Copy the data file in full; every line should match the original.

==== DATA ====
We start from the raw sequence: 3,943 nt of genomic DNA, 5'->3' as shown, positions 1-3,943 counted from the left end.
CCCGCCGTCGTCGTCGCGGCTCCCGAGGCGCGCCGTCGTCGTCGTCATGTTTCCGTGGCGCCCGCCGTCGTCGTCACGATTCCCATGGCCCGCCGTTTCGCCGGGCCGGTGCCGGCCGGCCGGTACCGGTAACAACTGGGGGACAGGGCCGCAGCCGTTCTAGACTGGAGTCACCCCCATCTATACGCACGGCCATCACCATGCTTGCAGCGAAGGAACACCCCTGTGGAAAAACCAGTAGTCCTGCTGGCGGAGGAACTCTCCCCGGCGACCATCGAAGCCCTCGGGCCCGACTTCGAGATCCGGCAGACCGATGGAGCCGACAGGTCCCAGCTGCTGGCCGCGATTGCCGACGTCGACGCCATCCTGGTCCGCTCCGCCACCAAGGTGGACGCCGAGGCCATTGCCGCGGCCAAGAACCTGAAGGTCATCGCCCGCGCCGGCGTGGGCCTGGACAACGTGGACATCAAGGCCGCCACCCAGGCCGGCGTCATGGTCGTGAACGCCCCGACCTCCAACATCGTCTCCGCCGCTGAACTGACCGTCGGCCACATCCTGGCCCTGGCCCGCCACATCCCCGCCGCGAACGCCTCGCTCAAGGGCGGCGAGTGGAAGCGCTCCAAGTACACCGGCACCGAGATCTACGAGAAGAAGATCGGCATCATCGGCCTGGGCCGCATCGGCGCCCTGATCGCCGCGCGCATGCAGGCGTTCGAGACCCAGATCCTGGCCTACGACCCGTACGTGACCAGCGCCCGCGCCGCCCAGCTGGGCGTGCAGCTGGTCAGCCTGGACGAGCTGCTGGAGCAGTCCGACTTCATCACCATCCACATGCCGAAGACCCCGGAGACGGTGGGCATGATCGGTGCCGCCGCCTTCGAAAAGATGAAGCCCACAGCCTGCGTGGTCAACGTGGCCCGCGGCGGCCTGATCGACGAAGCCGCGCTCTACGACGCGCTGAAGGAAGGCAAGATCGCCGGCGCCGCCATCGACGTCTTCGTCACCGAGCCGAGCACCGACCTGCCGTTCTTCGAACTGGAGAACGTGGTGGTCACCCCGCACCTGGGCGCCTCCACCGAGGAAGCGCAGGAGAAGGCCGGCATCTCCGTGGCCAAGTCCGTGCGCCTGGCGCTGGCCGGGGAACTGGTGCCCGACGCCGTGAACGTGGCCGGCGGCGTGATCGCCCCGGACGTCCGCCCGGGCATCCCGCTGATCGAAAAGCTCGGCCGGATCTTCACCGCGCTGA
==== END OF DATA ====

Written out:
We start from the raw sequence: 3,943 nt of genomic DNA, 5'->3' as shown, positions 1-3,943 counted from the left end.
CCCGCCGTCGTCGTCGCGGCTCCCGAGGCGCGCCGTCGTCGTCGTCATGTTTCCGTGGCGCCCGCCGTCGTCGTCACGATTCCCATGGCCCGCCGTTTCGCCGGGCCGGTGCCGGCCGGCCGGTACCGGTAACAACTGGGGGACAGGGCCGCAGCCGTTCTAGACTGGAGTCACCCCCATCTATACGCACGGCCATCACCATGCTTGCAGCGAAGGAACACCCCTGTGGAAAAACCAGTAGTCCTGCTGGCGGAGGAACTCTCCCCGGCGACCATCGAAGCCCTCGGGCCCGACTTCGAGATCCGGCAGACCGATGGAGCCGACAGGTCCCAGCTGCTGGCCGCGATTGCCGACGTCGACGCCATCCTGGTCCGCTCCGCCACCAAGGTGGACGCCGAGGCCATTGCCGCGGCCAAGAACCTGAAGGTCATCGCCCGCGCCGGCGTGGGCCTGGACAACGTGGACATCAAGGCCGCCACCCAGGCCGGCGTCATGGTCGTGAACGCCCCGACCTCCAACATCGTCTCCGCCGCTGAACTGACCGTCGGCCACATCCTGGCCCTGGCCCGCCACATCCCCGCCGCGAACGCCTCGCTCAAGGGCGGCGAGTGGAAGCGCTCCAAGTACACCGGCACCGAGATCTACGAGAAGAAGATCGGCATCATCGGCCTGGGCCGCATCGGCGCCCTGATCGCCGCGCGCATGCAGGCGTTCGAGACCCAGATCCTGGCCTACGACCCGTACGTGACCAGCGCCCGCGCCGCCCAGCTGGGCGTGCAGCTGGTCAGCCTGGACGAGCTGCTGGAGCAGTCCGACTTCATCACCATCCACATGCCGAAGACCCCGGAGACGGTGGGCATGATCGGTGCCGCCGCCTTCGAAAAGATGAAGCCCACAGCCTGCGTGGTCAACGTGGCCCGCGGCGGCCTGATCGACGAAGCCGCGCTCTACGACGCGCTGAAGGAAGGCAAGATCGCCGGCGCCGCCATCGACGTCTTCGTCACCGAGCCGAGCACCGACCTGCCGTTCTTCGAACTGGAGAACGTGGTGGTCACCCCGCACCTGGGCGCCTCCACCGAGGAAGCGCAGGAGAAGGCCGGCATCTCCGTGGCCAAGTCCGTGCGCCTGGCGCTGGCCGGGGAACTGGTGCCCGACGCCGTGAACGTGGCCGGCGGCGTGATCGCCCCGGACGTCCGCCCGGGCATCCCGCTGATCGAAAAGCTCGGCCGGATCTTCACCGCGCTGA